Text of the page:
charcoal on paper, signed and dated 1934
29.5 x 23cm.
This drawing is a particularly fine example of Gertler’s late style, illustrating both his mastery of drawing and the ways in which such drawing corresponded with his larger work in oils.
After his voluptuous nudes of the 1920s Gertler’s female portraits were dramatically pared down and intensified in the 1930s, achieving a new sense of solid, sculptural form. Drawings such as this have been compared with those of Henry Moore (a friend of Gertler’s at the time), and Barbara Hepworth. However, the influence of post-impressionism and cubism were always foremost in Gertler’s mature work, and the neo-classicism here recalls Picasso and Juan Gris’s monolithic female figures of the early 1920s. Gertler’s model at this time was Jean Kemp, a schoolfriend of his former landlady’s daughter; she recalled sitting for more than a dozen studies, from full-length to head studies, of which the present work is one. She was usually depicted in profile; the chiselled features and large eyes are present in all. Gertler would begin his larger oil paintings with similar drawings in charcoal which he would then over-paint. The head of the full-length female in ‘Musical Bather’ (1934), for example, corresponds almost directly with this drawing.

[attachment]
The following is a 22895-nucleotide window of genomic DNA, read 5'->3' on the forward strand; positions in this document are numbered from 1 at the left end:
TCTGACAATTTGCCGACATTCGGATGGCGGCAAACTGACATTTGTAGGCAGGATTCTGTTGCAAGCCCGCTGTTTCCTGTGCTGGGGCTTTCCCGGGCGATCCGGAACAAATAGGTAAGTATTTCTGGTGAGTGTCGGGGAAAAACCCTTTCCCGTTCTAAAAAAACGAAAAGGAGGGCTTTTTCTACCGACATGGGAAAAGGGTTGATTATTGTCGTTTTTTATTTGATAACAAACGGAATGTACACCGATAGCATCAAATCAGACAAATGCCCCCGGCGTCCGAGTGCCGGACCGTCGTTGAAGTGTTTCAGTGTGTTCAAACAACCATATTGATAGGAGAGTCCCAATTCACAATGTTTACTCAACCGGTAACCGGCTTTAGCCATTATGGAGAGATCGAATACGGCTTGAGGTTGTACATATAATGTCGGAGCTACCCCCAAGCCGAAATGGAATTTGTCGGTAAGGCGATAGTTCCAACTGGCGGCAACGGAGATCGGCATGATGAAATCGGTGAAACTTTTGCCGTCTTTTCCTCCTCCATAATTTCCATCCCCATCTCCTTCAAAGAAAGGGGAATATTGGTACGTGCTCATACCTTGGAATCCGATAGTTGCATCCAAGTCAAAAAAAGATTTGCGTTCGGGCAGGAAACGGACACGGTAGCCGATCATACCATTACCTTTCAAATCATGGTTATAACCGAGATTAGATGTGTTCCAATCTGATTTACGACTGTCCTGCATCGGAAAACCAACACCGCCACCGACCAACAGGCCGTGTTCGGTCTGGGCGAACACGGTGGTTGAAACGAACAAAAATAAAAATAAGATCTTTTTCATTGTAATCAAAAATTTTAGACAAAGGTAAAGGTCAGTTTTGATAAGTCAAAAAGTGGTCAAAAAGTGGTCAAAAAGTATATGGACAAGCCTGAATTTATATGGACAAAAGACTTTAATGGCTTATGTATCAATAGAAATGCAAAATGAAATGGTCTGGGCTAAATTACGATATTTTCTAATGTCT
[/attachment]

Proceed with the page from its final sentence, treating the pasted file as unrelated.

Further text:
References: John Woodeson, Mark Gertler: Biography of a Painter 1891-1939 (London, 1972).